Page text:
David Plowden's Iowa (at the Figge Art Museum through August 26) masterfully captures the scale-warping effects of the landscape, and the photographer's 47 images of rural and small-town Iowa ably document the Midwestern agricultural aesthetic.

But he also manipulates and confuses viewers' perceptions - of size, distance, plainness, and even time - through artistic tools such as juxtaposition, viewing angle, and lack of context.

Works by Elizabeth Shriver and Diane Naylor

The phrase "the elephant in the room" is a metaphor for the obvious things we choose to ignore. In The Great White Elephant, Diane Naylor treats those words literally to explore our often contradictory, yet rarely acknowledged, relationship with the animal kingdom. Naylor's work presents our simultaneous tendency to idealize and dominate nature.

The painting is part of the current show - featuring 57 pieces by three local artists and running through April - at the Quad City Arts gallery inside the Quad City International Airport. Naylor's work is narrative and analytical, which creates a well-rounded exhibit when combined with the art of Elizabeth Shriver and Louise Rauh, who address nature with a focus on form rather than concept.

Jessica Teckemeyer, 'Fawn or Foe'

Jessica Teckemeyer's Fawn or Foe is both a cuddly creature and a disturbing monster, with a lifelike aura that defies the porcelain from which it's formed. In this year's Rock Island Fine Arts Exhibition, the piece stands out as a strong marriage of technique and subtext.

Similarly, Kristin Quinn's Flyway offers a modern sensibility and expression that differentiate it from an exhibition full of technical skill yet often lacking stylistic flair, nuance, and ambiguity.

While those two works are exceptional, there's also a strong vein of realism in the show, and several artists conjure meaning through an abstract approach - but without quite reaching the resonant standard set by Teckemeyer and Quinn.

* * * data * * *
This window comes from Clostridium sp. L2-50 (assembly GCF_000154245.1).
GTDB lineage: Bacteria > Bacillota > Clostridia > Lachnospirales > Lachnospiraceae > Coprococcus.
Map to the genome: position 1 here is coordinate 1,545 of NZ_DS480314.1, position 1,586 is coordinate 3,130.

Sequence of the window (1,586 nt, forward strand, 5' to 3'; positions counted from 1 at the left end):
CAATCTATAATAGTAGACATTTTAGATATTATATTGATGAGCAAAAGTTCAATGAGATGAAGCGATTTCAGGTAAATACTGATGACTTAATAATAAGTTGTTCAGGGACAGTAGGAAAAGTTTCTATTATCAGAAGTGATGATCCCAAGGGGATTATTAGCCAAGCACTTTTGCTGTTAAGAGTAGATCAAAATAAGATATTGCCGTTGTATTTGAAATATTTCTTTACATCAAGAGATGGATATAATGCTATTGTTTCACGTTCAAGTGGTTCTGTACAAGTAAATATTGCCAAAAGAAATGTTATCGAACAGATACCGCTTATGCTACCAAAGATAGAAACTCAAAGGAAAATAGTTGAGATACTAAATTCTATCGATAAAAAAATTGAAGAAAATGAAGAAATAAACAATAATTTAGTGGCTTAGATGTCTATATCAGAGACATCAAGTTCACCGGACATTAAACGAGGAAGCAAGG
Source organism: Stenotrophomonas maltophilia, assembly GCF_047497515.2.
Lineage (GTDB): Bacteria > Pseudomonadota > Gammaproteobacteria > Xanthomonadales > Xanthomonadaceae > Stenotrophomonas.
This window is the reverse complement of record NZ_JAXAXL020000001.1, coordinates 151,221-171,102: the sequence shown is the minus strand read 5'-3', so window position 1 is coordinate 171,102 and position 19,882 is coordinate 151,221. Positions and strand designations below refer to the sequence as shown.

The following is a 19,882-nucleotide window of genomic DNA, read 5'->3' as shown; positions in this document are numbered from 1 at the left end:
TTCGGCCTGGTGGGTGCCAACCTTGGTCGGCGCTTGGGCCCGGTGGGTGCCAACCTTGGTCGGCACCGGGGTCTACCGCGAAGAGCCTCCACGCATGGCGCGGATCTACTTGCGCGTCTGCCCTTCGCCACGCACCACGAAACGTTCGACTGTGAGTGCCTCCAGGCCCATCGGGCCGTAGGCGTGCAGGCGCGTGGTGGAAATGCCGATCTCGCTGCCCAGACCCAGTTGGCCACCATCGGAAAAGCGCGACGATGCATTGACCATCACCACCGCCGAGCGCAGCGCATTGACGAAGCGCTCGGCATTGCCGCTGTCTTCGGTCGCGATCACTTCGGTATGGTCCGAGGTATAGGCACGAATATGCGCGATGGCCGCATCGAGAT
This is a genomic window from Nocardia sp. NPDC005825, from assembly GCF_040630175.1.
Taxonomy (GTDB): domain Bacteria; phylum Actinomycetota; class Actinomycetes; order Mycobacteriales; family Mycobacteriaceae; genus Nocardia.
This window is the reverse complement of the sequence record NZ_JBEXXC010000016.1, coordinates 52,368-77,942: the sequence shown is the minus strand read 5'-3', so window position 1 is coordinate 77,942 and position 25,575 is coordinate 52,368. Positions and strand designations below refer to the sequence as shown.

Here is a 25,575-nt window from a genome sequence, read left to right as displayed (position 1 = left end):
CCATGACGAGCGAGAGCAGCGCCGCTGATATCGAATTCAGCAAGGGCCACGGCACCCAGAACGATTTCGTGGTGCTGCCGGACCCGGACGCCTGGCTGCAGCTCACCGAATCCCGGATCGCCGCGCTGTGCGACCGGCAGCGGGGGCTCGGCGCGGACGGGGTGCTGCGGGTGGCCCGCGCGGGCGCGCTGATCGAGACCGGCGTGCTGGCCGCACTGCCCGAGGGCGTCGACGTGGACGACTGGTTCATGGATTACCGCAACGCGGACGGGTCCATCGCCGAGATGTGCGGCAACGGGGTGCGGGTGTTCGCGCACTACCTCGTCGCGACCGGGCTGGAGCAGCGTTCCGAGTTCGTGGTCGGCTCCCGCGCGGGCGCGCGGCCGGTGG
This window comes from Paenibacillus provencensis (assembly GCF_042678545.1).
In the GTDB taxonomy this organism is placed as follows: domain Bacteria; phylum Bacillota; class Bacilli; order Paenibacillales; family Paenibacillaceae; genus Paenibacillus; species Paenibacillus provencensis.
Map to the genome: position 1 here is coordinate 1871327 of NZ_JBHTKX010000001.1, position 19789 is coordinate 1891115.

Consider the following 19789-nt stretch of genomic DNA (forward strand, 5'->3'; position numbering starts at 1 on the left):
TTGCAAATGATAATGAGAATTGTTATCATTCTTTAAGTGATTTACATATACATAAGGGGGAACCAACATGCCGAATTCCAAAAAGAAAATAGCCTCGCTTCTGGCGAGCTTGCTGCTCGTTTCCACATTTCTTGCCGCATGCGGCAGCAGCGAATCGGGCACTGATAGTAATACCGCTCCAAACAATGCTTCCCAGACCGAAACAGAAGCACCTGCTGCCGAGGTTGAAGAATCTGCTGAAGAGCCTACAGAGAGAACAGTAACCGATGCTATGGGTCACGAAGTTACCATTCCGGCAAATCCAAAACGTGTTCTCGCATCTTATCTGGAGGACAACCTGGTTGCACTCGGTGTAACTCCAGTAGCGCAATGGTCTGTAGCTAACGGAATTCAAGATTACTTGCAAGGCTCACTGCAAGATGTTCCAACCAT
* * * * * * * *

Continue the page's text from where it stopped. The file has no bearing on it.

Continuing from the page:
Featuring 51 pieces by 40 artists within a 150-mile radius of the Quad Cities, the 36th-annual exhibit is on display in Centennial Hall at Augustana College through April 22. Juror Joseph Mella, the director of the Vanderbilt University Fine Arts Gallery in Nashville, Tennessee, awarded prizes sponsored by the Rock Island Art Guild and Augustana College.

Abe Lincoln Enters Coles County, IllinoisArtists use certain visual cues to make a portrait feel heroic: bright, clear lighting, a low viewing perspective, strong or kind facial expressions, adoring masses, flying flags. These techniques cast the subject as trustworthy, powerful, and revered.

This is not how Charles Turzak did it. The print Abe Lincoln Enters Coles County, Illinois at first glance seems a traditional heroic portrait. A younger Lincoln stands in the center of the composition. The distant clouds appear to part behind his head, giving the effect of a halo and drawing our eyes to his face. He leans slightly to the left, muscles taught, in a pose seemingly moments away from action. He clutches an axe. His open collar, bare feet, and rolled-up sleeves suggest a hard-working everyman.

Enrique Chagoya (American, born in Mexico 1953); 'The Headache,' after 'The Headache' by George Cruikshank, circa 1830, 2010; etching and chine collé; museum purchase.

Graphic Language: The Art & Literature of Comics (on display at the University of Iowa) traces the origins of comics, from the evolution of graphic style alongside printing technologies to their conceptual roots in satire and serialized short fiction. This path is well-defined through the chronological presentation of the works around the perimeter of the exhibit, and the inclusion of early images that are not yet "comics" yet were clear stepping stones for the medium.

Additionally, Graphic Language highlights the craft and technique of the individual comic artists. When converting hand-crafted images to reproduced prints, the subtle gestures of the hand of the artist are often lost. The original works, up to twice as large as their printed counterparts, show these subtleties. The explanatory labels and signage emphasize this point, and note the individual craft behind a usually mass-produced and commoditized medium.